Musings: Remotely Possible

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A year ago, last spring, many populations around the world faced grave unknowns as we entered an unprecedented period of global pandemic lockdown. Confined to our homes except for masked grocery store excursions, emergencies or other necessities, and plagued with conflicting sources of reliable information, pervasive fear and anxiety easily rooted in our lives. Would we survive a virus outbreak? How long would lockdown last? What would happen to our lives and livelihoods without being able to engage with the world?

Sounds like some dreadful futurist novel plot, but this spring — perhaps not so unlike our outdoor mammal cousins — we find ourselves cautiously emerging from our strange year-long hibernation at home. Some of us have lost loved ones or careers or financial solvency, while others have faced the torment of depression and suicidal thoughts for the first time in their lives. Despite the many hardships the lockdown imposed in being cut off from family, friends, familiar routines and cherished traditions, as well as its devastating economic impact, in return, it has provided significant new perspectives in our lives.

As indoor pandemic restrictions tightened last spring, people flocked to the outdoors for space, for healing, for freedom. In a world where you could no longer reliably presume what tomorrow might bring, a simple walk outdoors still made sense. Indoor activities were quickly adapted so outdoor dining, learning, shopping and entertainment could take place to a limited extent.

Suddenly, our perception of nature’s vital role in our lives had been sharpened. Not only does indoor quarantining make us more appreciative of our essential need for fresh air, green plants and sunshine, but also shows us how vulnerable we are to the much greater forces of nature, as climate takes on greater significance in our lives.

We wonder where the virus came from — nature or man-made? Perhaps it’s some of both. Evidence suggests that the COVID virus could have been deposited at our genetic doorstep as a natural consequence of humans overstepping our territorial boundaries, and increasingly coming into contact with other species’ DNA. Our insatiable desire to consume and develop new land and waterways for profitable use has turned our species into invasive super killers, inserting our footprint where it should not be, and wiping out hundreds of other species daily in the process. According to author and Virginia Tech professor Eileen Crist interviewed in this issue beginning on page 20, “If we keep going as we’re going, we will likely lose 50 percent or more of the planet’s species in this century…The killing of wildlife is so profound that scientists have coined the term defaunation to capture it. We’re emptying out the planet.”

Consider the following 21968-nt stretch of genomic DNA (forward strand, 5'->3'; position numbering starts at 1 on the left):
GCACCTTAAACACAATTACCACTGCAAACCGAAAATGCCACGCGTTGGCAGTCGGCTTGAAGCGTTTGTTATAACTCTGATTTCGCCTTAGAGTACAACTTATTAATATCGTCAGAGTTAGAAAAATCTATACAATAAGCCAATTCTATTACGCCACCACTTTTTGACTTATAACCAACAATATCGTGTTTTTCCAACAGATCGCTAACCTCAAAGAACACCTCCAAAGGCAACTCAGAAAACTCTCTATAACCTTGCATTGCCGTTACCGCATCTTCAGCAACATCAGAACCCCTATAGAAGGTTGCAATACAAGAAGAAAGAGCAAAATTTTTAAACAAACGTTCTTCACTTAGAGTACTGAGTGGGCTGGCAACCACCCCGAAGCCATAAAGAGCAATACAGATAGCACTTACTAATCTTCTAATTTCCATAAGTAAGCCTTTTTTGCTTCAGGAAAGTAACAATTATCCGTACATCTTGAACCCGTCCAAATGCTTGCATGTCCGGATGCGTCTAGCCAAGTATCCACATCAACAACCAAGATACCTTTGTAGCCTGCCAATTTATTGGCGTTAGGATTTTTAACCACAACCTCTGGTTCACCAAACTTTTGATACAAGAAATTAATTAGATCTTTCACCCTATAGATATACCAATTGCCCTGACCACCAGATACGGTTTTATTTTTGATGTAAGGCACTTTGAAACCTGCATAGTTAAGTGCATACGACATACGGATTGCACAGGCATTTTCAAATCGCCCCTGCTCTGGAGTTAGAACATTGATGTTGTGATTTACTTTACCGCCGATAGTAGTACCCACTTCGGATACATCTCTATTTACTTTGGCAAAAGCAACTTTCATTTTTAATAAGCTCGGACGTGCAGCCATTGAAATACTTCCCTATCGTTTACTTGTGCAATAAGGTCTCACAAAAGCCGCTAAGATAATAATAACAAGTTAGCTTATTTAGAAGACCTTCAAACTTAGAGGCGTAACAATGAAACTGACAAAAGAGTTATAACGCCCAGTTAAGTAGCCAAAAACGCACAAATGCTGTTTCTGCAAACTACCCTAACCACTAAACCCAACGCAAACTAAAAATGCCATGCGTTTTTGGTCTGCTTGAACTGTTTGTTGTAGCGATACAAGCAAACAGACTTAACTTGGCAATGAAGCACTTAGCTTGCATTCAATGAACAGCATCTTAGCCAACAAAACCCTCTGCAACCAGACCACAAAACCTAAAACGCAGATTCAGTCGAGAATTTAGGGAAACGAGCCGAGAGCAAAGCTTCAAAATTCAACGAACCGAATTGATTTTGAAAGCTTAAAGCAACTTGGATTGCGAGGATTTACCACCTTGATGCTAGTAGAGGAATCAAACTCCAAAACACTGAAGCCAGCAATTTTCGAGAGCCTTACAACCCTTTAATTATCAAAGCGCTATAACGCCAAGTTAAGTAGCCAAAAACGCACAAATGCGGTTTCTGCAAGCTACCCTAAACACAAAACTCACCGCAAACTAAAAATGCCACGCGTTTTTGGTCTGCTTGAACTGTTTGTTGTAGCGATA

While the pandemic has brought us outside into nature more often, the slowed-down pace of quarantine life has also given us space for inner reflection and transformation that would have been all but impossible pre-pandemic, simply because we were too busy. Over the past year we have witnessed powerful actions for social justice and racial equality, millions marching in the streets, and an increasing awareness of climate change as the most critical threat of our time.

Much of this was due to the pandemic’s launch of a new web of virtual learning, social networks and meeting platforms created with amazing speed by businesses, governments, churches, schools and entertainment venues to continue sharing their services remotely. Many have seen memberships and business boom. Even mainstream medicine went virtual very quickly with insurance-reimbursible services, as patients and insurers discovered that many health concerns could be addressed much more easily and inexpensively that way.

The transition to providing more remote learning and healing sessions has especially benefitted alternative medicine, which has long offered many remote healing modalities. These mental and energetic healing techniques work no matter where the practitioner and client are situated. Even some modalities that previously relied on in-person sessions have discovered that their techniques are adaptable for remote use. This means more patients can access services, and more people can learn how to provide these healing benefits to themselves and others. Now is the time — when you have the time and transformation is in the air — to invest in learning how to heal yourself.

I see a connection between the discovery that we can conduct much more of our lives and business remotely than we ever thought possible, and the adoption of many new forms of remote healing in the future of mainstream healthcare. Quantum physics tells us we are not solid, but vibrating energy particles, even though we don’t experience ourselves that way. The power to manipulate and balance the energies within your body to heal is yours to claim as soon as you believe it is possible and start practicing.

Unfortunately, efforts to license energy and other alternative practitioners at the state and local levels, despite no claims of harm, malpractice or fraud against these professionals, have begun again with the start of the new 2021-2022 legislative session. For generations, or perhaps even centuries, holistic practitioners have shared their healing skills with family, friends and clients without government oversight and the collection of licensing fees. Why start now? Ironically, but understandably, one recent licensing bill draft encouraged remote healers to get certified in the in-person version of their modality, since it was impossible to license what could not be defined. Please see the next page for actions you can take to keep holistic health vibrant and accessible to all in Massachusetts.

Carol Bedrosian is the publisher of Spirit of Change Magazine.